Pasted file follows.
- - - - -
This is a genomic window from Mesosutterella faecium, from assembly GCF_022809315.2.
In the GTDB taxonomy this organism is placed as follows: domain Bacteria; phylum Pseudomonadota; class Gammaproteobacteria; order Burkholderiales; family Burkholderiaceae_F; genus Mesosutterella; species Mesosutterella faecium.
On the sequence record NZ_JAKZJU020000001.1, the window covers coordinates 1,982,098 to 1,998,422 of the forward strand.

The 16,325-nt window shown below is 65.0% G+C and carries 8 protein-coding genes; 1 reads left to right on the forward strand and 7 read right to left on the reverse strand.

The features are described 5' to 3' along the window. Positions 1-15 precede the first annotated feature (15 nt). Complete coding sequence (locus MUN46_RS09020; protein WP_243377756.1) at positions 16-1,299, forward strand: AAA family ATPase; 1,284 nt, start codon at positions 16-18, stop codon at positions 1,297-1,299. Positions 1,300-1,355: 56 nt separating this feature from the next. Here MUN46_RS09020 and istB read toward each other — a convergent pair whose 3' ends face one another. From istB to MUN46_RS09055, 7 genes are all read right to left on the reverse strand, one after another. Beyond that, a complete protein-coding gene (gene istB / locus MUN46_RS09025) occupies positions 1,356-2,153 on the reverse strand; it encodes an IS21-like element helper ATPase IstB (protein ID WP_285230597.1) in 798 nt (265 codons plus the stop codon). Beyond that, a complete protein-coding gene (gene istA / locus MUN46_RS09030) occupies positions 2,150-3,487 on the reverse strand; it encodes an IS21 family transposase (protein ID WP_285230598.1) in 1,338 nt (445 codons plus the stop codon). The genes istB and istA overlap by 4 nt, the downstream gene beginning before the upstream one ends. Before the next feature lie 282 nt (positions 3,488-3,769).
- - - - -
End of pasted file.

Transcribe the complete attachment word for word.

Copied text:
This is a genomic window from Mesosutterella faecium, from assembly GCF_022809315.2.
In the GTDB taxonomy this organism is placed as follows: domain Bacteria; phylum Pseudomonadota; class Gammaproteobacteria; order Burkholderiales; family Burkholderiaceae_F; genus Mesosutterella; species Mesosutterella faecium.
On the sequence record NZ_JAKZJU020000001.1, the window covers coordinates 1,982,098 to 1,998,422 of the forward strand.

The 16,325-nt window shown below is 65.0% G+C and carries 8 protein-coding genes; 1 reads left to right on the forward strand and 7 read right to left on the reverse strand.

The features are described 5' to 3' along the window. Positions 1-15 precede the first annotated feature (15 nt). Complete coding sequence (locus MUN46_RS09020; protein WP_243377756.1) at positions 16-1,299, forward strand: AAA family ATPase; 1,284 nt, start codon at positions 16-18, stop codon at positions 1,297-1,299. Positions 1,300-1,355: 56 nt separating this feature from the next. Here MUN46_RS09020 and istB read toward each other — a convergent pair whose 3' ends face one another. From istB to MUN46_RS09055, 7 genes are all read right to left on the reverse strand, one after another. Beyond that, a complete protein-coding gene (gene istB / locus MUN46_RS09025) occupies positions 1,356-2,153 on the reverse strand; it encodes an IS21-like element helper ATPase IstB (protein ID WP_285230597.1) in 798 nt (265 codons plus the stop codon). Beyond that, a complete protein-coding gene (gene istA / locus MUN46_RS09030) occupies positions 2,150-3,487 on the reverse strand; it encodes an IS21 family transposase (protein ID WP_285230598.1) in 1,338 nt (445 codons plus the stop codon). The genes istB and istA overlap by 4 nt, the downstream gene beginning before the upstream one ends. Before the next feature lie 282 nt (positions 3,488-3,769).